Suzuki is celebrating 100 years of manufacture by showcasing its history at Suzuki Plaza, Japan. Enthusiasts can view the first Suzuki outboard engine and chart its evolution up to the present day. Motorcycles and cars also feature heavily on display and the company has also installed a modern car production line.
Outboard engines have come a long way since Suzuki first entered the market with the D55 (5.5hp, 2-stroke) in 1965, applying the company’s motorised vehicle expertise to the marine sector. The early outboard models are pure 1960s in style – bold red and white curves.
Over the ensuing decades Suzuki has introduced industry firsts ranging from the first stainless steel water pump housing in 1973 to its fuel efficiency technology unveiled in recent months. In 1980 Suzuki invented the first Oil Injection for outboards, and in 1985 first ventured into the big engine market with its V6 engines, the DT150 and DT200.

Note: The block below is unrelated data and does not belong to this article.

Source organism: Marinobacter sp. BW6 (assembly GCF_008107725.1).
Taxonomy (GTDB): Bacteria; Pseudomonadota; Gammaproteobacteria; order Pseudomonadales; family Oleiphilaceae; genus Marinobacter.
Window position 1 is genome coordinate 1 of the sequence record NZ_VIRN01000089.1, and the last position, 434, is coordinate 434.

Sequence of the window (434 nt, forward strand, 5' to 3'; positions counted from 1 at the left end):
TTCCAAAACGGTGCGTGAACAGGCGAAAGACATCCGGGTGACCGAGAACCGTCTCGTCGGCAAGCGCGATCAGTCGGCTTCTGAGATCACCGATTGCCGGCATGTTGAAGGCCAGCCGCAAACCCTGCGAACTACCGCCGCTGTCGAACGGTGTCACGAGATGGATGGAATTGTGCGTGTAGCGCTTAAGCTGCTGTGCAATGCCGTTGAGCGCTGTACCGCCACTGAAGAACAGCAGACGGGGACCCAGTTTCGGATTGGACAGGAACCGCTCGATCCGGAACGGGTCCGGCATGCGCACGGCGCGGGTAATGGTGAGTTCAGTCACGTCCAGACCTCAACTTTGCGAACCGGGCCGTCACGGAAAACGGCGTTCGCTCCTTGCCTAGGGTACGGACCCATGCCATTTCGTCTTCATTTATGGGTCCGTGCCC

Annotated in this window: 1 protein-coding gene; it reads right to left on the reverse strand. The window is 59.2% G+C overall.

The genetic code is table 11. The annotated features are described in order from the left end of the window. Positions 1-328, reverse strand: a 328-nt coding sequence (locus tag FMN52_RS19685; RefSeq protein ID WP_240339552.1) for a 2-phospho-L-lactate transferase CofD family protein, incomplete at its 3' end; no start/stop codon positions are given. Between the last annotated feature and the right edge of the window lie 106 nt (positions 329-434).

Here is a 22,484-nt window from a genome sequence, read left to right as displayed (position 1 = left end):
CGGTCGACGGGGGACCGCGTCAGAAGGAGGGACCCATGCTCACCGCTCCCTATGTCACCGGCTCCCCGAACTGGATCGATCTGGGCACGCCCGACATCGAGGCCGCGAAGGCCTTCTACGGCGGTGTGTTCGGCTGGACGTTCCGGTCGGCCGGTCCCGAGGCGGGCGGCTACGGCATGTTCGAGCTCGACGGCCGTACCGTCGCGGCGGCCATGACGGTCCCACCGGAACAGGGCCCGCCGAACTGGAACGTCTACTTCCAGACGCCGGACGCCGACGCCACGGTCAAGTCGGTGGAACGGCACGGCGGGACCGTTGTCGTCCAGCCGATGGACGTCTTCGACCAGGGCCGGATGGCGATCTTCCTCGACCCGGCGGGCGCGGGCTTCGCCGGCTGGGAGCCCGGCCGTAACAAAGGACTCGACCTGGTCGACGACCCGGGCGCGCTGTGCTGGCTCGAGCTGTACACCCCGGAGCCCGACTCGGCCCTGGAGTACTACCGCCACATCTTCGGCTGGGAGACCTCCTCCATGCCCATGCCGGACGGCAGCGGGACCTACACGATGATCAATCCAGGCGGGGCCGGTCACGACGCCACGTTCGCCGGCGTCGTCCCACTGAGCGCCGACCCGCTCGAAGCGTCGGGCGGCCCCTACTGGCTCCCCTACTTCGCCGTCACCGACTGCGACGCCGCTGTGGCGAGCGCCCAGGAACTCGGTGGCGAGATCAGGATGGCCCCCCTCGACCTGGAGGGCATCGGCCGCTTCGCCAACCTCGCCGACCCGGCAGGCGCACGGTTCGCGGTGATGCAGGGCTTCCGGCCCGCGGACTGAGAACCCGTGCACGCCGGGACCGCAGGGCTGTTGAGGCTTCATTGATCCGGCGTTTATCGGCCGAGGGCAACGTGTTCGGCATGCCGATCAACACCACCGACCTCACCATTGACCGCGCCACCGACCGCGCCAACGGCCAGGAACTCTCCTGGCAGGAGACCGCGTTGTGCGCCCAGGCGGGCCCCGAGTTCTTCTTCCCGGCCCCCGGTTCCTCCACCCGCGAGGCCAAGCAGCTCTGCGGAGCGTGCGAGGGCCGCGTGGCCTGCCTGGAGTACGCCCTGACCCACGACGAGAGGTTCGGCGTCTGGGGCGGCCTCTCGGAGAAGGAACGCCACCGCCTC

In 1997 the award-winning DF60 and DF70 were launched as the first Suzuki four-strokes with electronic fuel injection. A year later Suzuki won the Innovation Award from the International Marine Trades Exposition and Convention (IMTEC) for the advanced technology of its Cam Drive System with Timing Chain in the DF40 and DF50. 2003 saw the introduction of Suzuki’s four-stroke V6 outboards, introduced as the lightest four-stroke outboards in their class with the largest displacement.
The industry’s first 300hp four-stroke was Suzuki’s top of the range outboard, the DF300. This was the first outboard to utilise an electronic remote control.
Visitors to Suzuki Plaza can travel back through ten decades of technological innovation to 1909 when Michio Suzuki founded the Suzuki Loom Works to build better, more ergonomic looms for Japan’s vast silk industry. Cars, motorcycles and then outboard engines followed. Much has changed in 100 years, but Suzuki says its focus on craftsmanship for the benefit of its customers is as evident today in its technologically advanced engines as it was in the handlooms of 100 years ago.